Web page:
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Radio Free Boston
The Rise and Fall of WBCN
Carter Alan; Steven Tyler, fwd.




UPNE
2013 • 352 pp. 88 illus. (14 color) 6 1/8 x 9 1/4"
Radio History & Criticism / Rock Music

$25.95 Paperback, 978-1-55553-729-6
19.99 Ebook, 978-1-55553-826-2

Check your ebook retailer or local library for ebook availability.



“From the first note of Cream’s “I Feel Free” carried by the FM signal at 104.1 in 1968 to the final note of Pink Floyd’s “Shine on You Crazy Diamond... [continued in Reviews below]”—Boston Globe

The definitive story of the pioneering rock radio station that galvanized a city and a generation

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Click here for TABLE OF CONTENTS

Reviews / Endorsements

“From the first note of Cream’s “I Feel Free” carried by the FM signal at 104.1 in 1968 to the final note of Pink Floyd’s “Shine on You Crazy Diamond” bringing the story to a close in 2009, Alan traces the station’s wild ride from its roots as a foundering classical music operation (WBCN stood for Boston Concert Network and employed a young Ron Della Chiesa), to its evolution into a free-form, counterculture outpost, and finally to a tightly controlled, corporate enterprise with two of its most popular, and controversial, shows emanating out of New York City. . . . The fairy tale of WBCN may not have had a happy ending, but Alan tells it with the kind of flair that does its original free-form spirit proud.”—Boston Globe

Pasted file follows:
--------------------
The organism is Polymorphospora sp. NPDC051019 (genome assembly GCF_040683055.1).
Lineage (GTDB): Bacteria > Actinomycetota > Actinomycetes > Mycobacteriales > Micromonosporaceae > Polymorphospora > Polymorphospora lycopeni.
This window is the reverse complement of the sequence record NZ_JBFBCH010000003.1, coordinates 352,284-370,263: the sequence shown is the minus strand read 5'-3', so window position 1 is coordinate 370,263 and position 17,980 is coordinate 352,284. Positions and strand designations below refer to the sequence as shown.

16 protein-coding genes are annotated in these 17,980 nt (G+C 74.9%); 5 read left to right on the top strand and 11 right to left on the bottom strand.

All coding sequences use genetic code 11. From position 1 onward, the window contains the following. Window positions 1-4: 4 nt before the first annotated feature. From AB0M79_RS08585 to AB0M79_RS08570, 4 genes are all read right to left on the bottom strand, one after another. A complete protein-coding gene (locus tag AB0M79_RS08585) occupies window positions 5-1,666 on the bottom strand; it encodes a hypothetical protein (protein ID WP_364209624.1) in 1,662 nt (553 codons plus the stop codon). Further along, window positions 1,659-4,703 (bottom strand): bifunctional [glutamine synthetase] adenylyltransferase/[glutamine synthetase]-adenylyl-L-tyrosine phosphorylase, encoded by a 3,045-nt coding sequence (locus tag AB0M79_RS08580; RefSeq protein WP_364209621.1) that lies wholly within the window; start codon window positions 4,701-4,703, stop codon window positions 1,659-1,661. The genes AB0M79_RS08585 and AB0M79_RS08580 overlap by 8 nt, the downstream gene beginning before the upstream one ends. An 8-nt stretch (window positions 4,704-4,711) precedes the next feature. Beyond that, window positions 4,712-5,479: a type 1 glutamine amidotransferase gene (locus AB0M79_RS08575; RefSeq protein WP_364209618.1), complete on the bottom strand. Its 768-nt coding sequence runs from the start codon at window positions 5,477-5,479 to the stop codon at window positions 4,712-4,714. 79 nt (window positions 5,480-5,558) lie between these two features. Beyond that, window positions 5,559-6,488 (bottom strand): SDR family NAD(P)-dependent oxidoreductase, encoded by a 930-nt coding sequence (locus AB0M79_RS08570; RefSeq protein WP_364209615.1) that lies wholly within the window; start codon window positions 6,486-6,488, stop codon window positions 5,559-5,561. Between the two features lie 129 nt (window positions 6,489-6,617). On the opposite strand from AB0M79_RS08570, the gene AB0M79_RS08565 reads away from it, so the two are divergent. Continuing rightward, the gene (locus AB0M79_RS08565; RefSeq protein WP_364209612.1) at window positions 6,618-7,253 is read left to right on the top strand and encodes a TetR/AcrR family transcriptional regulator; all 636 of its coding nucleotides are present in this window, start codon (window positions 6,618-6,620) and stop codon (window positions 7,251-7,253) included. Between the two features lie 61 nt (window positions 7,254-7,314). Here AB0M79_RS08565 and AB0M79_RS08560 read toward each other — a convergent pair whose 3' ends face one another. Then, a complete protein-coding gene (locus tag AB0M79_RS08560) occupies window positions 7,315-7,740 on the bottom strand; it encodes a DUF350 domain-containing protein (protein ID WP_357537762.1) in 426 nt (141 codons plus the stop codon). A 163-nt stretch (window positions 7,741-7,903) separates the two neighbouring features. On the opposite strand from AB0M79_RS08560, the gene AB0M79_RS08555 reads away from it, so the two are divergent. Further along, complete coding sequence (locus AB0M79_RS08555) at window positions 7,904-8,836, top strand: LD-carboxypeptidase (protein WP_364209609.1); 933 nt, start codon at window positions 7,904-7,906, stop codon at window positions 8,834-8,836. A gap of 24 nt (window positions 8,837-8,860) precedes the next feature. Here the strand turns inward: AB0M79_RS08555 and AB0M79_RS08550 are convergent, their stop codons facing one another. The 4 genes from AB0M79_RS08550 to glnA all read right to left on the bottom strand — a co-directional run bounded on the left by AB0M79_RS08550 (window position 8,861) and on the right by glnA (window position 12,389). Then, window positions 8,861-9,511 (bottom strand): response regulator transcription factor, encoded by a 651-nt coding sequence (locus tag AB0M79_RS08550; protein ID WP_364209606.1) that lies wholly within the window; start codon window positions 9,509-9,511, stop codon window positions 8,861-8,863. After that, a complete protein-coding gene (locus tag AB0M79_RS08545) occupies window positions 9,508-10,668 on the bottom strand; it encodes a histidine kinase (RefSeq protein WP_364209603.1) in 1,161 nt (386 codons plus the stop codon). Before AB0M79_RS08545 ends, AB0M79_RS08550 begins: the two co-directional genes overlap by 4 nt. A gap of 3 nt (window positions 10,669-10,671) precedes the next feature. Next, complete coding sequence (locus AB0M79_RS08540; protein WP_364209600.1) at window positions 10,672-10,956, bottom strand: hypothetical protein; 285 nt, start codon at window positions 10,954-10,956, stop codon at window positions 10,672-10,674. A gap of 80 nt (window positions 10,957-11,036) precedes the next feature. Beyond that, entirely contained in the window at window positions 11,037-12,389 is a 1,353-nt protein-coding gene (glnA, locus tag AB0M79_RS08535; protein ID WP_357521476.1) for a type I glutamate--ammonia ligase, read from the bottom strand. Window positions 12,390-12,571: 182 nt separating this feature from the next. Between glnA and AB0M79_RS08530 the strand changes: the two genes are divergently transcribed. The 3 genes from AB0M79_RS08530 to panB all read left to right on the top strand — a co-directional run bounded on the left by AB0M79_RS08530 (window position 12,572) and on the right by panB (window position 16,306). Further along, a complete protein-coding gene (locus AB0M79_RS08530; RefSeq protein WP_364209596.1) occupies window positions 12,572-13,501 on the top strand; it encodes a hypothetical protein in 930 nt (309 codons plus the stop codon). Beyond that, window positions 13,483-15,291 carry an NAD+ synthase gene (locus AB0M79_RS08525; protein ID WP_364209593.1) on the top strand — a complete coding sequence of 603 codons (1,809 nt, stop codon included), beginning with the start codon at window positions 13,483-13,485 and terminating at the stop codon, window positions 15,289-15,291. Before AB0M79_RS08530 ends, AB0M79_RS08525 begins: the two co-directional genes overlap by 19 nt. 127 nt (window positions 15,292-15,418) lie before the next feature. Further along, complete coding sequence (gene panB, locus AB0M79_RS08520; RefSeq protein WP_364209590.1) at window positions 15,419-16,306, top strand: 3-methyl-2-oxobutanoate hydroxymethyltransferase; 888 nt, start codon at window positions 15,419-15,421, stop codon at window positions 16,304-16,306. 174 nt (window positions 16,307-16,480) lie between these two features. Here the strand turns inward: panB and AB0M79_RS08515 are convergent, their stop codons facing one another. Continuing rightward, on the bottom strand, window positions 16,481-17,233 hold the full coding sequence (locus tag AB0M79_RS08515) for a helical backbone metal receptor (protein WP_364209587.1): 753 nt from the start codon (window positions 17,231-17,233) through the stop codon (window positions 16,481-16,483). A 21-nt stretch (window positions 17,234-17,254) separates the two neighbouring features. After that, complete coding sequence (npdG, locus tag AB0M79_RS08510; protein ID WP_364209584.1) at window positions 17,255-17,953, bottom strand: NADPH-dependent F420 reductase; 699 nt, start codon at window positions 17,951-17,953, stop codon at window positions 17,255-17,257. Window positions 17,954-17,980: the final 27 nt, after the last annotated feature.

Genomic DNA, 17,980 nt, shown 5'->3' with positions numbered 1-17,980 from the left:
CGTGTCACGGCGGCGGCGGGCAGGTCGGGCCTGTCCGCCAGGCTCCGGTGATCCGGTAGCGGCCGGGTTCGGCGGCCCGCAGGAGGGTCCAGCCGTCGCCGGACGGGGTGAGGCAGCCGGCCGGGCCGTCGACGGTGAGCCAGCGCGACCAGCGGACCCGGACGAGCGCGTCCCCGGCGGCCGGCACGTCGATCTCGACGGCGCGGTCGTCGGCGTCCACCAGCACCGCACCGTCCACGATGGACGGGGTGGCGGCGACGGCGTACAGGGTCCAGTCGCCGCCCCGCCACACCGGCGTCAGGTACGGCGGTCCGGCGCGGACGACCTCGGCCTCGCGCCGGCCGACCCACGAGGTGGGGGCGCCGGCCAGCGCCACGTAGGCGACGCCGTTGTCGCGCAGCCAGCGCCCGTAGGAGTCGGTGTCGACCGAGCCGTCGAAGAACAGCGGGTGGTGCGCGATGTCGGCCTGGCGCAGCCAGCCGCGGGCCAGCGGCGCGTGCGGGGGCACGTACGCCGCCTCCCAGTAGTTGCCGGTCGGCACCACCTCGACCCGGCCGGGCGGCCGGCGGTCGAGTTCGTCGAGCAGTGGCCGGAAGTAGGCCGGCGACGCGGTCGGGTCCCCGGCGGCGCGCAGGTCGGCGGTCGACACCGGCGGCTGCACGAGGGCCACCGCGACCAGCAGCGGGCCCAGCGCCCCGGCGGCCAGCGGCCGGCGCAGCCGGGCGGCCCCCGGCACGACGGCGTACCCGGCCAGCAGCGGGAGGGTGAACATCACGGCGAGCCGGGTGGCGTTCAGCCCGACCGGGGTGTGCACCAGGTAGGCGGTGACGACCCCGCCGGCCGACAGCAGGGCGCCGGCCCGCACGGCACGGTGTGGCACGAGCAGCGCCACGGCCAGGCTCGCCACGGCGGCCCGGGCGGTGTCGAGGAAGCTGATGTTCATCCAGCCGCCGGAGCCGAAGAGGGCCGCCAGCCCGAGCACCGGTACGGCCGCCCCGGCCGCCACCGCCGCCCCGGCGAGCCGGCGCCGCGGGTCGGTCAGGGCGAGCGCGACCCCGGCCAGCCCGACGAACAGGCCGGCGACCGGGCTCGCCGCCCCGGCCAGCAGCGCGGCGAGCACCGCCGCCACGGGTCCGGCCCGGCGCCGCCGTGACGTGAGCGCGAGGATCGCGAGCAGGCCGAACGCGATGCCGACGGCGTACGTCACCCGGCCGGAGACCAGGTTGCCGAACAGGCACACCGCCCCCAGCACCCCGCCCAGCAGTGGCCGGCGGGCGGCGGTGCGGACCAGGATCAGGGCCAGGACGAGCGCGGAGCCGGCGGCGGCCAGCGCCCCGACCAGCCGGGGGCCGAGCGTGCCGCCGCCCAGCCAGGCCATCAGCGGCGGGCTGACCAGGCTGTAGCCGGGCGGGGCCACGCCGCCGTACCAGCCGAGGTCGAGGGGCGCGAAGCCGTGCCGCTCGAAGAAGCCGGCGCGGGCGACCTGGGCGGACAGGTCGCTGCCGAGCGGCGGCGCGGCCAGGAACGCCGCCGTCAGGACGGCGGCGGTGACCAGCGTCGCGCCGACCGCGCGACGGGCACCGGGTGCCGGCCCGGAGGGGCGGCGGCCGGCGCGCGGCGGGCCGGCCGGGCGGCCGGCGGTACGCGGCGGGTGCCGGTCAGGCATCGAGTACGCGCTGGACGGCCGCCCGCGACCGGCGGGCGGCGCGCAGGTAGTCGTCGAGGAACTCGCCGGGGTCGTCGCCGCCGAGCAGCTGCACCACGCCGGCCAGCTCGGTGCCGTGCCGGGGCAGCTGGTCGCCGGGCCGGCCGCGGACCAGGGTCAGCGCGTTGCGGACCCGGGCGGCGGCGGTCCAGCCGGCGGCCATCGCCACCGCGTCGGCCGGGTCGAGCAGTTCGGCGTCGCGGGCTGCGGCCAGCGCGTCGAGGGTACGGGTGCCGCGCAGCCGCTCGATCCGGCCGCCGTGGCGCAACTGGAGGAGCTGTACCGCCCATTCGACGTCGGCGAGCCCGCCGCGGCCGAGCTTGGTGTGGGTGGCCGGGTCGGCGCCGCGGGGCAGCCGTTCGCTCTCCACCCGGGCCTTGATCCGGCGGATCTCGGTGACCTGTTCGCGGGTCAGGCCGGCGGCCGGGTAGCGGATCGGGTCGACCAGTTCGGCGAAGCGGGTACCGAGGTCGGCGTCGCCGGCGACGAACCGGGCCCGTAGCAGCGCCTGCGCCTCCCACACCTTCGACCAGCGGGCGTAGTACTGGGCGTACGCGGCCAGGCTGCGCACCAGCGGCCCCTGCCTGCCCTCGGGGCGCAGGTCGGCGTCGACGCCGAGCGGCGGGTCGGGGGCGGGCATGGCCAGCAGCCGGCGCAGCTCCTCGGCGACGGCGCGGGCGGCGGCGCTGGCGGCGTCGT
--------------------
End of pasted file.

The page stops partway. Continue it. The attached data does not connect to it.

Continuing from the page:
“Incredibly well researched, deeply interviewed, and as close to being ‘down the middle’ as is possible for a writer who was involved in much of the action.”—Arts Fuse

“Carter Alan remembers the first song he played on WBCN, “I’ve Had Enough” by The Who, from “Quadrophenia.” The former ’BCN DJ and current midday man and music director at WZLX remembers much more in his recently released and thoroughly engrossing chronicle, Radio Free Boston: The Rise and Fall of WBCN.”—Boston Globe

“Alan’s book traces WBCN’s unassuming birth from the ashes of a classical music station in 1968, through its heyday as the ‘Rock of Boston’ in the ‘70s and ‘80s, to its demise in 2009, when, Alan writes, the station was ‘drained of its blood in the consolidated radio industry of the new century.’ To recount the story, Alan interviewed most every personality involved and willing to speak on the record.”—Boston Globe

“WBCN—four letters that made a big difference to our U and our 2. . . . Without them taking risks on new music, I’m not sure the U2 story would have been the same.” —Bono

“WBCN welcomed us in those early days; so much so, that Boston became a home away from home for the Allman Brothers Band and for me. ’BCN was truly one of the greatest of American radio stations. I miss those guys.” —Gregg Allman

“To a kid growing up in the suburbs of Boston, WBCN was on the front line of the culture war, with Peter Wolf, Maxanne Sartori, J.J. Jackson, and all the rest bringing us the music that would be the soundtrack to our cause.” —Joe Perry

“I hereby certify that Carter Alan’s cast of hippies, freaks, madmen, admen, music fans, leftists, visionaries, new wavers, New Agers, grunge dudes, bluesmen, and especially rock stars and the girls that love them is worthy of a sprawling novel that now doesn’t have to be written because Carter Alan expertly brings it all to life in Radio Free Boston.”
—Stephen Davis, author of
Hammer of the Gods and Walk This Way



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Sun, 18 Nov 2018 13:48:25 -0500